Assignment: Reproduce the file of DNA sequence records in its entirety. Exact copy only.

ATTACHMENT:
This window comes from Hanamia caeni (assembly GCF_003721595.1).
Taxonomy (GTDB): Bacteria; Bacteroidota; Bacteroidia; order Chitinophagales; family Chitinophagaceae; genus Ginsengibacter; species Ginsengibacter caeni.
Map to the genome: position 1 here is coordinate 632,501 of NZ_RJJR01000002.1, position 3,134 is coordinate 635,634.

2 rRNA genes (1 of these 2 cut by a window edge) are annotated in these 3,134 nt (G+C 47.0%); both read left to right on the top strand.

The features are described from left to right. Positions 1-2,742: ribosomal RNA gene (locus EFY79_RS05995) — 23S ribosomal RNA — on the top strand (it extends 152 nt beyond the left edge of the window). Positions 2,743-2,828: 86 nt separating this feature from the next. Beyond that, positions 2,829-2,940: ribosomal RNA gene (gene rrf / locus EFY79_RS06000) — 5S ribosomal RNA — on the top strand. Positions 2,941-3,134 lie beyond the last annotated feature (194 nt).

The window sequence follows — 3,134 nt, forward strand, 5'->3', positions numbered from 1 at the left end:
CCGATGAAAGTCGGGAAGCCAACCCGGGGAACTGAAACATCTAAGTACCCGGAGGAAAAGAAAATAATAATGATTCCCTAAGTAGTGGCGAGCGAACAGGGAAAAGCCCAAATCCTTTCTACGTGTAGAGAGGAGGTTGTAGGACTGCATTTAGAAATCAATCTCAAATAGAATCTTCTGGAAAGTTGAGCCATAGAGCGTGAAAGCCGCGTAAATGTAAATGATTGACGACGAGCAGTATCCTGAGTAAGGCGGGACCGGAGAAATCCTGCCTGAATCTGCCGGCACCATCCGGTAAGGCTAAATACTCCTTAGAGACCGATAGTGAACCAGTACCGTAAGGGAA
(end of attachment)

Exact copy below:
This window comes from Hanamia caeni (assembly GCF_003721595.1).
Taxonomy (GTDB): Bacteria; Bacteroidota; Bacteroidia; order Chitinophagales; family Chitinophagaceae; genus Ginsengibacter; species Ginsengibacter caeni.
Map to the genome: position 1 here is coordinate 632,501 of NZ_RJJR01000002.1, position 3,134 is coordinate 635,634.

2 rRNA genes (1 of these 2 cut by a window edge) are annotated in these 3,134 nt (G+C 47.0%); both read left to right on the top strand.

The features are described from left to right. Positions 1-2,742: ribosomal RNA gene (locus EFY79_RS05995) — 23S ribosomal RNA — on the top strand (it extends 152 nt beyond the left edge of the window). Positions 2,743-2,828: 86 nt separating this feature from the next. Beyond that, positions 2,829-2,940: ribosomal RNA gene (gene rrf / locus EFY79_RS06000) — 5S ribosomal RNA — on the top strand. Positions 2,941-3,134 lie beyond the last annotated feature (194 nt).

The window sequence follows — 3,134 nt, forward strand, 5'->3', positions numbered from 1 at the left end:
CCGATGAAAGTCGGGAAGCCAACCCGGGGAACTGAAACATCTAAGTACCCGGAGGAAAAGAAAATAATAATGATTCCCTAAGTAGTGGCGAGCGAACAGGGAAAAGCCCAAATCCTTTCTACGTGTAGAGAGGAGGTTGTAGGACTGCATTTAGAAATCAATCTCAAATAGAATCTTCTGGAAAGTTGAGCCATAGAGCGTGAAAGCCGCGTAAATGTAAATGATTGACGACGAGCAGTATCCTGAGTAAGGCGGGACCGGAGAAATCCTGCCTGAATCTGCCGGCACCATCCGGTAAGGCTAAATACTCCTTAGAGACCGATAGTGAACCAGTACCGTAAGGGAA